Swansea success makes Michael Appleton and Oxford believe

Friday 08 Jan 2016
Michael Appleton's Oxford United have lost just four of their last 41 games

Three decades ago Swansea City were about to be relegated to the fourth tier of English football while Oxford United were in the top flight and would soon lift the first major trophy in the club’s history.

Since then Sunday’s Emirates FA Cup third round opponents have gone in markedly different directions - the Swans have risen through the divisions and are enjoying a fifth consecutive season in the Premier League while the U’s are looking for a return to the third tier of English football for the first time in 15 years.

After a challenging decade-and-a-half Oxford appear to have turned a corner this season and their boss Michael Appleton believes his side can learn a lot from this weekend’s opponents.

Oxford United v Swansea City

Emirates FA Cup
Third Round Proper
Midday, Sunday 10 January
The Kassam Stadium, Oxford United FC
Live on BBC Wales
Winning club will receive £67,500

“Without a shadow of a doubt Swansea are a brilliant model and our chairman Darryl Eales has already used them as an example,” Appleton told TheFA.com.

“If we can do half of what they’ve done in taking a team from the fourth tier into the promised land of the Premier League then I think he will be delighted.

“There are other examples out there too. You’ve only got to look at what Eddie Howe has done at Bournemouth.

“I think it gives all lower tier clubs great belief that, if they have the ambition, they can achieve great things.”

That ambition is something Appleton has instilled in the players since replacing Gary Waddock in July 2014.

Since the end of last season Oxford have been on a magnificent run, losing just four of their last 41 games in all competitions and the boss says that form is all down to the attitude of his players.

“Although we can’t play in the Premier League because we are a League Two side we can still set our standards at Premier League level,” he said. “That means the way we conduct ourselves, the way we train and the way we prepare.

“We certainly haven’t got the budget of a Premier League side but it doesn’t stop us from having the right attitude and acting like a Premier League side off the field.

Appleton is still only 40 years old but he began his coaching education early after being forced to retire from playing following a serious knee injury suffered during a West Bromwich Albion training session when he was just 28.

Michael Appleton in action for West Brom in 2001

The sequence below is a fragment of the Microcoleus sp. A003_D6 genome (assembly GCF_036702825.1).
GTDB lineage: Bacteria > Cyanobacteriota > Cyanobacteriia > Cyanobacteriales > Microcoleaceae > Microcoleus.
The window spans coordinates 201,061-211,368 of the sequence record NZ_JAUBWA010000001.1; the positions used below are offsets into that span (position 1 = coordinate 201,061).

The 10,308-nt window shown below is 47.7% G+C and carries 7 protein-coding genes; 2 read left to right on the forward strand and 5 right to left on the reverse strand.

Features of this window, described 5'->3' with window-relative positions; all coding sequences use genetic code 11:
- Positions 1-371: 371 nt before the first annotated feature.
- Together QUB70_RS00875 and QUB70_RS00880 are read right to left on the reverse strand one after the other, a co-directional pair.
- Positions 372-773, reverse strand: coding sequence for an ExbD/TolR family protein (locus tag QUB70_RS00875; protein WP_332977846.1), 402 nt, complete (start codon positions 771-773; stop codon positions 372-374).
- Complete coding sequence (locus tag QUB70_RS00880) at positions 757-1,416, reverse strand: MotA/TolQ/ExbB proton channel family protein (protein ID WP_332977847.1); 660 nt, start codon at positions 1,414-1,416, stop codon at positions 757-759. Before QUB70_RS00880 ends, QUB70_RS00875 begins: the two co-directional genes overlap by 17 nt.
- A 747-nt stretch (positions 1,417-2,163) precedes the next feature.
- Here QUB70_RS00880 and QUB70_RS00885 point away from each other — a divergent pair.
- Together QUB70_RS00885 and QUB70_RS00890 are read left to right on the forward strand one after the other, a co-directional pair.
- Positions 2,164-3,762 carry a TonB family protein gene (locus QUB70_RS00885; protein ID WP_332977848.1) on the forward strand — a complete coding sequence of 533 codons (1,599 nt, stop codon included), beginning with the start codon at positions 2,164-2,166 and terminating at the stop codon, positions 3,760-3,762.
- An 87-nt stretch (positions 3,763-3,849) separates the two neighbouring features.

Appleton in action for West Brom in 2001

The former Manchester United youth product then leapt straight into coaching, working his way through the ranks at the Baggies before becoming assistant manager to a man who had a big hand in his development.

“As a coach, Roy Hodgson has had a massive influence on me,” he reflected. “Some of the attention to detail Roy goes into on the training field is magnificent.

“I learned a hell of a lot during my time with Roy and I certainly used that experience in the difficult times I’ve had already in my short career as a manager.”

Emirates FA Cup fever has certainly gripped Oxford United with the Kassam Stadium a sell-out for this weekend’s game, the first time that has happened since the stadium opened.

And Appleton’s message to the players is simple – keep those fans coming back.

“No-one expects us to get anything out of the game other than the 12,500 fans who are going to be there on Sunday,” he said with a smile.

“So the players can go into the game relaxed, express themselves and show people who have not been to the Kassam for a couple of months, or even a couple of years, that there’s a side worth following.

“If they aren’t quite at it and we play well on the day and play to our potential there’s no reason why we can’t cause an upset.”

Whatever the outcome of this weekend’s game the future looks bright for Oxford. Appleton’s ambition is shared by Eales, who is determined to make the club progressive both on and off the field.

“The chairman is very ambitious and he’s got a real passion for community and education to go along with his love of football,” said Appleton.

“The longer ambition is for us to be a very competitive Championship side but on the way he wants to bring the community back together.

“There’s a feeling that, as a club, we lost our identity a little bit so he wants to get as many people in the Oxfordshire area engaged with and behind Oxford United as he can.

“He will back me along the way but he won’t be stupid.

“We have a very tight wage structure and there are certain figures we won’t go above and beyond, the players know that.

“I think that brings a bit of hunger and desire to the players who walk through the door because if they want to come to a club that is ambitious and plays good football we feel we have created that environment for them.”

By Chris Hall Digital Content Officer